Spammers Adopt New Tactics

Got spam? Of course you do. For the life of me, I cannot understand the minds of spammers. They're simply not mentally healthy individuals, as evidenced by their escalating intrusions into our inboxes and Web browsers.

So how bad is the problem now? According to statistics published by Distributed Checksum Clearinghouse (at the URL below), the volume of spam has nearly doubled since November 2006 and has at least tripled since November 2005. I'm sure other entities that track such statistics have data that indicates the same trend.

Recently, spammers have taken on new tactics to bypass various spam filters used by Web sites and for email processing. A recent item on Symantec's Security Response blog says that spammers are using Google to redirect people to spammer Web sites. When I first heard the report, it seemed surprising that Google could be taken advantage of by spammers. But there's a simple explanation of how it can happen.

Due to certain parameters that can be passed as part of a URL, spammers can mask the URL of a spam or malware Web site in an email message (rendering URL blacklists useless!). The technique involves first crafting a Google query that returns only the single page that spammers hope someone will visit. The spammer then adds a variable to the end of the Google query URL that causes Google to instantly redirect the browser to the spammmer's Web page.

Fortunately, you can create a custom filter to catch the trick, assuming of course that your spam filter system allows you to write custom rules. Simply look for "" and "&btnl=" in any URL string. You can read more about the trick and the block at the URL below.

A recent item on McAfee's Avert Labs blog (at the URL below) tells how Web spammers are using a distributed method of solving CAPTCHAs--those images with numbers and letters that you have to read and then type into a form field before submitting the form.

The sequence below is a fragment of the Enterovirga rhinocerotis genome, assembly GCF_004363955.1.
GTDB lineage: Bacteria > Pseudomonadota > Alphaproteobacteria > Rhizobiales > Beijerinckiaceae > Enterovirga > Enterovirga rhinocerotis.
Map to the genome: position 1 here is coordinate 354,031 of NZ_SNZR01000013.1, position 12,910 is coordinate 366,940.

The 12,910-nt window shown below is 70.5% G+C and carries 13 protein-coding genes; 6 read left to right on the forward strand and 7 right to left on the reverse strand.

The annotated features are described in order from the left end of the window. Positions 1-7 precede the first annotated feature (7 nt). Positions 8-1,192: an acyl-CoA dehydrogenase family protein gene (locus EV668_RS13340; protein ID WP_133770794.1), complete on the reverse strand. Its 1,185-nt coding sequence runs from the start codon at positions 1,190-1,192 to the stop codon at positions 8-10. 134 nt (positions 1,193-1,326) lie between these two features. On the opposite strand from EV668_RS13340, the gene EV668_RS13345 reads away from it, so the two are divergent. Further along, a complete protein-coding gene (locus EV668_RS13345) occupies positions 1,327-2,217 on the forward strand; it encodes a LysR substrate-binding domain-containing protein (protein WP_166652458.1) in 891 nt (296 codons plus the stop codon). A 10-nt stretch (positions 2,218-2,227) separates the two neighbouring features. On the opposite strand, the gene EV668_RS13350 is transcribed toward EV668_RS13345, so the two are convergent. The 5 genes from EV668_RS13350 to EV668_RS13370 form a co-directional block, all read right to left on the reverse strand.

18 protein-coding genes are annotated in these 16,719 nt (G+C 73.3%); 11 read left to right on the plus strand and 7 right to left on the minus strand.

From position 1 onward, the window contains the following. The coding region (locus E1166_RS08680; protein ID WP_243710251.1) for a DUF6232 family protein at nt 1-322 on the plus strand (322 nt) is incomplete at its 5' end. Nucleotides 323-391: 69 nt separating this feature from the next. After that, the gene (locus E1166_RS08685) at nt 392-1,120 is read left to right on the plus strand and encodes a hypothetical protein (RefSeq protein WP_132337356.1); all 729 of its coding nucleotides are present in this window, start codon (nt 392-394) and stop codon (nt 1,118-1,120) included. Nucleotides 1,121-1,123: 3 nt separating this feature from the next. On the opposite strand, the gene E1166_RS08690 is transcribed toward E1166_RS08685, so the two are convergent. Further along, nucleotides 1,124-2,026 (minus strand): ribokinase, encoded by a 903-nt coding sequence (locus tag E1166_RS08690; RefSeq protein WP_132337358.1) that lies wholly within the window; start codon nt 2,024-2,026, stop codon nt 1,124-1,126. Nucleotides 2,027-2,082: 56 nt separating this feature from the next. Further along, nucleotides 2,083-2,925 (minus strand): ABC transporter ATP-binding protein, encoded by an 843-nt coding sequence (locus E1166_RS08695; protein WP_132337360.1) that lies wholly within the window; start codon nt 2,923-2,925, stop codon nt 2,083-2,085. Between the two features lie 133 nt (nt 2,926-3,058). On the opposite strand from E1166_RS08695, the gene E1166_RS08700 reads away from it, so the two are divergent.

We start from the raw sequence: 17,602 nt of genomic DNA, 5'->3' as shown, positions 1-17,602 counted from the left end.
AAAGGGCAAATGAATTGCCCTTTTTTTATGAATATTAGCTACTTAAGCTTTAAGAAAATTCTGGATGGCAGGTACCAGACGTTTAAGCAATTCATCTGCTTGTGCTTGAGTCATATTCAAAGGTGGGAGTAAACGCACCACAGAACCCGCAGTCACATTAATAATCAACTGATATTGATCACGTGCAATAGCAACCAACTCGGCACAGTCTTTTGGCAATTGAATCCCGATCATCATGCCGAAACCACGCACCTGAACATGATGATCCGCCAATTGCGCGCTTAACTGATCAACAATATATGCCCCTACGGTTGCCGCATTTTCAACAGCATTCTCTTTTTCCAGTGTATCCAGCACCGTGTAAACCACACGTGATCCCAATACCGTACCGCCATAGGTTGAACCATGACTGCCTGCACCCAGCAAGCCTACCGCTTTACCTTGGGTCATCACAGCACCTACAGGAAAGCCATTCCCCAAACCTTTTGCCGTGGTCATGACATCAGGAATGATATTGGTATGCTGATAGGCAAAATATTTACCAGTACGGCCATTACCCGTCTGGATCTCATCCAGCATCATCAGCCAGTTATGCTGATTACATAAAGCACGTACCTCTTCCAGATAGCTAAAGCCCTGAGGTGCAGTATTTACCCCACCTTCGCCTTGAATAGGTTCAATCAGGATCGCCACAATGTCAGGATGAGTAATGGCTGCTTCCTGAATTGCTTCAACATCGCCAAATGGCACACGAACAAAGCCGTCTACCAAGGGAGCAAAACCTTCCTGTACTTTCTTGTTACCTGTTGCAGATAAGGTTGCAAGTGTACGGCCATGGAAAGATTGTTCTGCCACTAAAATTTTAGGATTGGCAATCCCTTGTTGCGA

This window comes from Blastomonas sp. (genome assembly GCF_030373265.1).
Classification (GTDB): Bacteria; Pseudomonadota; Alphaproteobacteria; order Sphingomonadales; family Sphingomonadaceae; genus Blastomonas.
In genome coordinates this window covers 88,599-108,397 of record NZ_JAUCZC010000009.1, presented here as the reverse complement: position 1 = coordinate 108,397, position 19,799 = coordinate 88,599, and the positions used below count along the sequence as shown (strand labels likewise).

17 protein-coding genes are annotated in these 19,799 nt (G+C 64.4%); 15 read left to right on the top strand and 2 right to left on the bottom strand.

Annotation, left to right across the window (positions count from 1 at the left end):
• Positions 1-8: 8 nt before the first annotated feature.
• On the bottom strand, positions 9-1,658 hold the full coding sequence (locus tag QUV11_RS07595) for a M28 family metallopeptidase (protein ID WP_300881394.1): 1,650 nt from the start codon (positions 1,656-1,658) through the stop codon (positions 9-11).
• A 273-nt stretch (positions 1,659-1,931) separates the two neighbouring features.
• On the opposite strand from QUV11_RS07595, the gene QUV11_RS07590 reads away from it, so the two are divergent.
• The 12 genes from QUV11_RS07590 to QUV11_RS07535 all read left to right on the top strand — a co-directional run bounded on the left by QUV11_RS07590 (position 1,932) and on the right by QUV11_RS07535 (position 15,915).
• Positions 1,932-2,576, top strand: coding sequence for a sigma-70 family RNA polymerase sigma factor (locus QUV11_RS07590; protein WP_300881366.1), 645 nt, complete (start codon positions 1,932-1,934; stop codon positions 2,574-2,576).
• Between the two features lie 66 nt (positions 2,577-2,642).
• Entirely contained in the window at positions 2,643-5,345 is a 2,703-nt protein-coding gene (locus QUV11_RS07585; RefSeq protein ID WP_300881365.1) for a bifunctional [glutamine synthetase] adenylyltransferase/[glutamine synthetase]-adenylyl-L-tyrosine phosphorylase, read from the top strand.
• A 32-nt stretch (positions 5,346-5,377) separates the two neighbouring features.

In a nutshell, spammers are now capturing legitimate Web sites' CAPTCHA images in real time and inserting them into their own Web pages that offer some type of enticing free content. Visitors that want to gain access to that free content must enter the CAPTCHA solution. What they don't know is that the CAPTCHA came from another site. When the visitor enters the solution, the spammer sends the solution to the originating site thereby getting past the CAPTCHA spam filter.

Fortunately there's a way to defeat this type of spamming too: Don't use images for CAPTCHAs. Instead, use a lengthy set of text-based questions and answers, and randomize the HTML that wraps the questions so that they can't be easily parsed by spammers' code.

On a semi-related note, if you're using DNS blacklists, you might be interested in an entry I read at Al Iverson's DNSBL Resource blog. Iverson set up a spam trap to determine which DNS blacklists are most accurate. Based on his tests so far, Spamcop and Spamhaus operate the best blacklists. Neither site mistakenly tagged any legitimate email as spam. On the other hand, Iverson found that SORBS tagged about 10 percent of his legitimate email as spam. I'll add to Iverson's findings that, based on my experience, SORBS blacklists entire class C networks due to the violations of a few servers within those networks. You can read Iverson's article at the URL below, wherein you'll find a link to his statistics, which will give you a good idea of which blacklists to consider using.

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